The Amazon Jungle is a long ways from the Middle East. Indeed, it would be difficult to find a location more geographically re-moved from the Islamic World. Nevertheless, it is all connected by the international news media and all the victims may yet unite against the common aggressor. This week’s story re-examines last week’s fear of travel theme from a different perspective. It is a mirror in the fun house to last week’s story. Same author, different time… different reality. If you read the two stories together, it is almost like passing through a time/space portal.
“But is it real?” says Ms. B. from the front of the camper van, “or are you making stuff up again?”
The story is fiction but it is based on a real experience. In 2002-2003, I went on a 5 month journey that began in Rio De Janiero, Brazil and ended in Lima, Peru. I found the overall experience so intense that I wrote a novel about it. The novel is not exactly auto-biographical though. The main character is a young and naive American on his first ever traveling adventure. He is also carrying a big bag of cocaine. When I traveled all the way up the Amazon River in 2003, I was a fairly experienced traveler with many overseas journeys under my belt and I wasn’t carrying any cocaine. But I did go to all the same places at more or less the same times as the young hero(David) in the novel and we did have several similar experiences. The incident in the restaurant at the center of this week’s story really did happen to me but it happened in a different small town. What is truth? What is fiction? You tell me because I don’t know anymore.
This story is also one chapter in the long novel.
A Restaurant in the Middle of Nowhere
David awakes in his hammock in the early morning and the area around him is a bustle of activity. People are scurrying about, taking down hammocks, packing up suitcases and backpacks. They are all getting ready to get off the ship. He rubs the sleep from his eyes, climbs from the hammock, walks to the rail and looks at the river. Sure enough, a rather large town is up ahead. By the time he takes down his own hammock, packs up his pack and organizes his stuff, the boat has just about pulled into dock. The final photos and goodbye hugs are being exchanged among the passengers. A few people shake his hand, say goodbye in Spanish or Portuguese and even ask him to join in group photos. The spontaneous short term community is breaking up. The old guy, “Bobo”, is not around and neither are Catherine and Giroux, but the three Colombian amigos are there taking part in the fond farewells. They approach David and offer to escort him to a hotel on shore.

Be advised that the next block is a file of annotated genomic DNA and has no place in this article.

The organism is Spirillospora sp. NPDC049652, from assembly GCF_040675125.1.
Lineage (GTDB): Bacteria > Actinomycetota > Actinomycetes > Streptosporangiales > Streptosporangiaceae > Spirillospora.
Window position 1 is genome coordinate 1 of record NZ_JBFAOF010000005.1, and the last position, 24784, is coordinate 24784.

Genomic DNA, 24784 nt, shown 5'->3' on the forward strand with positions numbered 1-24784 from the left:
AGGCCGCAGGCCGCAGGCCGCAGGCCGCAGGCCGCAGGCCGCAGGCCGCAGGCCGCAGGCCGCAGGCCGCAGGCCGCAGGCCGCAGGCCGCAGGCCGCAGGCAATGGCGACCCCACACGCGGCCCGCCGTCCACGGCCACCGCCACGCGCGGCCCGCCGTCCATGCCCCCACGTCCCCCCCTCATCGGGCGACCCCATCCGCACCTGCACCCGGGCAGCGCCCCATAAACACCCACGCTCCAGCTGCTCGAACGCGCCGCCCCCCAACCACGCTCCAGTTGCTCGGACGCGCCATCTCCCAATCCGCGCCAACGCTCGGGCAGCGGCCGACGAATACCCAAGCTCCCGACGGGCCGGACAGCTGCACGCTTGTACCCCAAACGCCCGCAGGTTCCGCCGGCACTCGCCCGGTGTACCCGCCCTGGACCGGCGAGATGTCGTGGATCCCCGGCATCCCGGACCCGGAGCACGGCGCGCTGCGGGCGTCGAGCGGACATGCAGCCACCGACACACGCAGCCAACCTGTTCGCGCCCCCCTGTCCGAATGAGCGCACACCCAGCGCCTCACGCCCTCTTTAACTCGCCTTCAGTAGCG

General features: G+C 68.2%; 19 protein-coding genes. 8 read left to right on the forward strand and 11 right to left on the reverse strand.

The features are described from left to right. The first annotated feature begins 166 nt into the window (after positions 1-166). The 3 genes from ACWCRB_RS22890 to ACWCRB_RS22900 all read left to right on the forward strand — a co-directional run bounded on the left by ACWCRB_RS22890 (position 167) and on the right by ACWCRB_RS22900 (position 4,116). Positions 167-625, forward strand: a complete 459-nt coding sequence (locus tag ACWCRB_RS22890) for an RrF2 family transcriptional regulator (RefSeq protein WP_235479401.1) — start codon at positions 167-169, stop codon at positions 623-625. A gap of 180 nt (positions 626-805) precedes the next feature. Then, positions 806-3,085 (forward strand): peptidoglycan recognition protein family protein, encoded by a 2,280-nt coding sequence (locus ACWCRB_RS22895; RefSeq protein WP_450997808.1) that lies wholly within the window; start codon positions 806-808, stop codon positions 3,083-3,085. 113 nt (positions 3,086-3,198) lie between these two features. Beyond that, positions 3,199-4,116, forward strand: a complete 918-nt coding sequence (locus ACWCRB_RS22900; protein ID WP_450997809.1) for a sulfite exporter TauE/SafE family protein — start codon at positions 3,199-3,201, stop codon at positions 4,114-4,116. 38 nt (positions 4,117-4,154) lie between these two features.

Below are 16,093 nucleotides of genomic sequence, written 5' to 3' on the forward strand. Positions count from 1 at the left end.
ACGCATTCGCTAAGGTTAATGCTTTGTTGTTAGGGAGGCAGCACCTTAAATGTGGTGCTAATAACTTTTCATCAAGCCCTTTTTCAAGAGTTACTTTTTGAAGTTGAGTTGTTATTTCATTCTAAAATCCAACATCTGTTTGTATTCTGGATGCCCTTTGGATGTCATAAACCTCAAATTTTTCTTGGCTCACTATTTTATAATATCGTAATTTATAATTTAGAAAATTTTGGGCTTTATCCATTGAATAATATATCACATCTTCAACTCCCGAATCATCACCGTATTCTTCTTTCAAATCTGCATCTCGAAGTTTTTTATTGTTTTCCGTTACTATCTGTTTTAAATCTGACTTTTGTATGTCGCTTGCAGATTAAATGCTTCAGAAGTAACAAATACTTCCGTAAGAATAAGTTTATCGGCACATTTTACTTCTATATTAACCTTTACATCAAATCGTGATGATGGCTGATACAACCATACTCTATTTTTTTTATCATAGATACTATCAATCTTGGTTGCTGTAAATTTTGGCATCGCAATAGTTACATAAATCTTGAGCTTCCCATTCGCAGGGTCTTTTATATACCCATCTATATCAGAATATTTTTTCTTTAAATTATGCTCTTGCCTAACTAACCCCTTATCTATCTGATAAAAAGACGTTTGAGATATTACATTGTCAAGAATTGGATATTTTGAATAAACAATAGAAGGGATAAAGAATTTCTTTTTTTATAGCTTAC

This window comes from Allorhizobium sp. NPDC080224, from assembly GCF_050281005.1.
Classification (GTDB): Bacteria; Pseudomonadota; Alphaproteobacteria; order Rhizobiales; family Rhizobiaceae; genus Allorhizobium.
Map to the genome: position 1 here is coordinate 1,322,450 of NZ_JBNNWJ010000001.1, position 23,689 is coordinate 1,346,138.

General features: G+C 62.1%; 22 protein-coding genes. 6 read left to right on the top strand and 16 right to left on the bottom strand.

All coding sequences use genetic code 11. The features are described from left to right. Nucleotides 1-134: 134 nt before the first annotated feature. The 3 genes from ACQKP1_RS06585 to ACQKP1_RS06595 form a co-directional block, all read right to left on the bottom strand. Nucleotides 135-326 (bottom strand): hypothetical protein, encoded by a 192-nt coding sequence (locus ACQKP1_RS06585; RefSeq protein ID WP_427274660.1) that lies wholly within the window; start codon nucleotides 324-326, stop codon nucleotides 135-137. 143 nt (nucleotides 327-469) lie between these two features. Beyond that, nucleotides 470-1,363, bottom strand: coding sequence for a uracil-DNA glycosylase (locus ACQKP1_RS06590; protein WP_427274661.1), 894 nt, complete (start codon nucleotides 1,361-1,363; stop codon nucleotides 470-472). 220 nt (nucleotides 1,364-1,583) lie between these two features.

A line has formed by the gangplank and passengers are now filing off the boat. David and his three amigos join the line and are soon on the dock, solid ground; land again after seven days. It feels kind of funny to walk around. The legs need time to adjust. They wait by the dock until they find Catherine and Giroux. They lingered in their cabin before exiting so as to avoid the crush of the crowds. When they see David, they wave and rush over to him. Their mood is extremely optimistic.
“Feels great to finally be on shore again,” says Catherine. “Do you know where you are going to stay?”
“Bobo recommended the Garcia Guesthouse,” says David, “but I have no idea where it is. These guys offered to show me the way.”
“Residencia Garcia? That place is recommended in the guidebook,” says Giroux. “We looked it up last night. It’s in Leticia, not Tabatinga.”
“Leticia is supposed to be a better place to stay,” says Catherine.
“Where are we now?” asks David.